C7 quadriplegic - incomplete
Much of my work engages with time, whether by speeding up, slowing down, or inspecting the passage of time. I become engrossed in processes which allow me to organize time in meticulous ways. These processes often grow out of a core compulsion - an action or idea repeated aggressively until some resolution is found. The rhythm and constraint of this repetition in turn mimics the measured passage of time, so that time becomes part of the medium of my work, as well as its subject.
One of my major ongoing investigations of time is the Notes to Self project, in which I have written and mailed myself a letter almost every day since April 13, 2002. The content of each letter is unique, oftentimes including a 1,000 word essay on that particular day, occasionally waxing poetic but usually simply writing about that day or that particular moment. Each letter is still sealed, neatly filed, and organized by date. The slight variations in the project - a change of font, the physical location of the cancellation stamp, and of course what is written inside - are nuances that help decipher time's complexities.
A majority of my work involves animation, which by its very nature compresses time to create the illusion of a new reality. I have developed a practice in which I set up a camera on a timer, recording each frame after one minute. Within this minute, I allow myself to draw and explore the direction of the work. Sometimes a narrative emerges, and at other times, the path is abstract. More recently, I have been projecting animations of people, animals, and shifts in light onto landscape drawings, breathing a time-based layer onto a once static image.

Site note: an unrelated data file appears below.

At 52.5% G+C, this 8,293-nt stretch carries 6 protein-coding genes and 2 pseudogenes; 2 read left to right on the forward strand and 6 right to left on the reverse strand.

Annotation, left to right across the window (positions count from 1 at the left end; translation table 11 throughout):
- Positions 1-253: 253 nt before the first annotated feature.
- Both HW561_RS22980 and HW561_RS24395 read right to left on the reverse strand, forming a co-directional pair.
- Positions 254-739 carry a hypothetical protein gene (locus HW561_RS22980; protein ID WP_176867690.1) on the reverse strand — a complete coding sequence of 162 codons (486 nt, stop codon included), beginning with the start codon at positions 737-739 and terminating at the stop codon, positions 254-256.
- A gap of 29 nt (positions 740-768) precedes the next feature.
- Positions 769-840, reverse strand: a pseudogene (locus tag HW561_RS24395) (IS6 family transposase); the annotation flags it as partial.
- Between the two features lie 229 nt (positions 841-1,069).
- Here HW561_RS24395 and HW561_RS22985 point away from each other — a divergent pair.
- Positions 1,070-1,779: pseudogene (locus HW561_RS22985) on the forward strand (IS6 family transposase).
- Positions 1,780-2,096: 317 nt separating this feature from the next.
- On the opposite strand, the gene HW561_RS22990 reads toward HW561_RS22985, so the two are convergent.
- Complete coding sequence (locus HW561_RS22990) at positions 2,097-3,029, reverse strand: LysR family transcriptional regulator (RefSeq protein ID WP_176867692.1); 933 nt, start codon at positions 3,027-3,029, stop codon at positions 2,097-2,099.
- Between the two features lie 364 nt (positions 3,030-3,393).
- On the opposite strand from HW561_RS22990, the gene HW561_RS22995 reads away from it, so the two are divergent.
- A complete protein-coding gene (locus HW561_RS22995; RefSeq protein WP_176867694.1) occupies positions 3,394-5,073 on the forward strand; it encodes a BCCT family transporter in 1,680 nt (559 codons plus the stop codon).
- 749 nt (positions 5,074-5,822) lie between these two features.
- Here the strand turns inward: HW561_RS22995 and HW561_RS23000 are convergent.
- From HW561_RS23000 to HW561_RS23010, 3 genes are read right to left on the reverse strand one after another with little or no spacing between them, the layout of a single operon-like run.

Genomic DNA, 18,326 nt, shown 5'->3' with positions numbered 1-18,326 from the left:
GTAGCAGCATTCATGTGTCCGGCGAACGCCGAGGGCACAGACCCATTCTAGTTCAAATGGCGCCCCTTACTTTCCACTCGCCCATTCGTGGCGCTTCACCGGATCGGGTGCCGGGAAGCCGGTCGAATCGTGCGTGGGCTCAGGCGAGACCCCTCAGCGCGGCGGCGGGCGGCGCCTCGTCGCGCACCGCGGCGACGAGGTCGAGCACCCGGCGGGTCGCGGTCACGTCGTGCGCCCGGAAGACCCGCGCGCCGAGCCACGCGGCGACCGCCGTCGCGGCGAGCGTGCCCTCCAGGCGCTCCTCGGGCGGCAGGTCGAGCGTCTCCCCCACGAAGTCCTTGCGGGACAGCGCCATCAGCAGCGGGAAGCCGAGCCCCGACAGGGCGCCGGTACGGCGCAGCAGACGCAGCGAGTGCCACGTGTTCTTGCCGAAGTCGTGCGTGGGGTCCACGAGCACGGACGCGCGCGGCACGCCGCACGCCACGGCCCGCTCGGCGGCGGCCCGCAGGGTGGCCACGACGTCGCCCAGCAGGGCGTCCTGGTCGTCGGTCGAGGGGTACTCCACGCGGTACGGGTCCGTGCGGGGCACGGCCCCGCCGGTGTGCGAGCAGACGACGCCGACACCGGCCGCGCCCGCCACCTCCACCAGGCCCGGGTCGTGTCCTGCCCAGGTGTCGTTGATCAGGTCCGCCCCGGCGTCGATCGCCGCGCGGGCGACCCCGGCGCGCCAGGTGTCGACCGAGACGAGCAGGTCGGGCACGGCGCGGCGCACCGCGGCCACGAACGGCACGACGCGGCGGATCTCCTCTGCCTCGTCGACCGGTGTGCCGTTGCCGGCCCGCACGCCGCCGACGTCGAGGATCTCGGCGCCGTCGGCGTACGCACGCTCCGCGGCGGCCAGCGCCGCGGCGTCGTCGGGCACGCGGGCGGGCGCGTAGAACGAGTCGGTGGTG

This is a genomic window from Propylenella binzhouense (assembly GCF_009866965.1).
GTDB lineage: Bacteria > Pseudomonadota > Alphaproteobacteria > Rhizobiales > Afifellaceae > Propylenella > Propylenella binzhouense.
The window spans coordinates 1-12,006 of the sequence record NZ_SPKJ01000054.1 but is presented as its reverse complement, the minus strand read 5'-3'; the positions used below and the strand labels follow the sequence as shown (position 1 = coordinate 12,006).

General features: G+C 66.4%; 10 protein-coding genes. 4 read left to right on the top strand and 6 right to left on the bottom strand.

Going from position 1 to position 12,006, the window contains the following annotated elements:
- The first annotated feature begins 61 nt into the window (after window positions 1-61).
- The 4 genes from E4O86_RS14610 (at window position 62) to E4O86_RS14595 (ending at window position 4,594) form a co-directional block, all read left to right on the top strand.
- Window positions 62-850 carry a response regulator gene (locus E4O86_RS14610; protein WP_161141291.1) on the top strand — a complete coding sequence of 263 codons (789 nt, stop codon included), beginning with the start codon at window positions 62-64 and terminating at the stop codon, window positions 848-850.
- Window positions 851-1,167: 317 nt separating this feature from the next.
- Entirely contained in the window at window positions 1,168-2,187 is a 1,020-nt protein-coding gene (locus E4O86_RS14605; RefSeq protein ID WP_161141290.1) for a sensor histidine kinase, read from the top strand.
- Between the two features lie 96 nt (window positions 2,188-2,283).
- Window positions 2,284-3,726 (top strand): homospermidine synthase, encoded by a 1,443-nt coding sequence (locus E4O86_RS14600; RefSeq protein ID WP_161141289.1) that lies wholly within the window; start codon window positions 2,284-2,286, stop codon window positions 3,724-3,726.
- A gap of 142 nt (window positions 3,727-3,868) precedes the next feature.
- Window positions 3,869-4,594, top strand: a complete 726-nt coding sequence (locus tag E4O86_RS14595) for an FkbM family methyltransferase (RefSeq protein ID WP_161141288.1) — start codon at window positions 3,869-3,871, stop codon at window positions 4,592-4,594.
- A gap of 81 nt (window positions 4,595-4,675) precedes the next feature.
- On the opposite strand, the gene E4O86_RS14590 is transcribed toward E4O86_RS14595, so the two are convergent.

For a long time, I tried to keep my artwork and my disability separate, fearing the stigma of being labeled a “disabled” artist, rather than a “real” artist in my own right. However, in 2012, my own work pushed me to confront this tension. Because of the letter-writing project, I noticed that many of New York City’s post offices are not wheelchair accessible, including the one closest to my house. On April 15, 2012, I addressed this issue in “Tax Day Performance,” in which I got out of my wheelchair and scaled the front stairs to the John H. Farley Post Office, holding my taxes in my mouth. With this performance, I attempted to raise awareness of society’s shortcomings in meetings the needs of disabled citizens, as well as to address how my disability has challenged and informed my own artistic practice.
Animation Hotline: Inside Out - 2016 RT 0:39
Animation Hotline is a series of over 200 crowd-sourced telephone answering machine message that have been being animated since 2011. In this particular piece Max Blagg left a poem he’d written.
Hummingbird's Wings - 2015 RT 1:47
Experimental Short bridging the gap between live action and
animation, documentary and poetry. Narrated by Thatcher Keats.
Notes to Self - 2012 RT 1:00
In the Notes to Self project I’ve written mailed myself a letter almost every day since April 13, 2002. The exercise has generated thousands of letters which remain meticulously ordered and still sealed to this day. This is is an excerpt of the letters that were drawn on from 2007-2009.
Performance - 2012 RT 1:30
For the tax deadline on April 17th at the James A. Farley Post Office (421 Eight Avenue @ 32nd Street) I climbed the stairs of the post office with my taxes in my mouth in an attempt to bring attention to the fact that a large percentage of New York City's post offices are still inaccessible.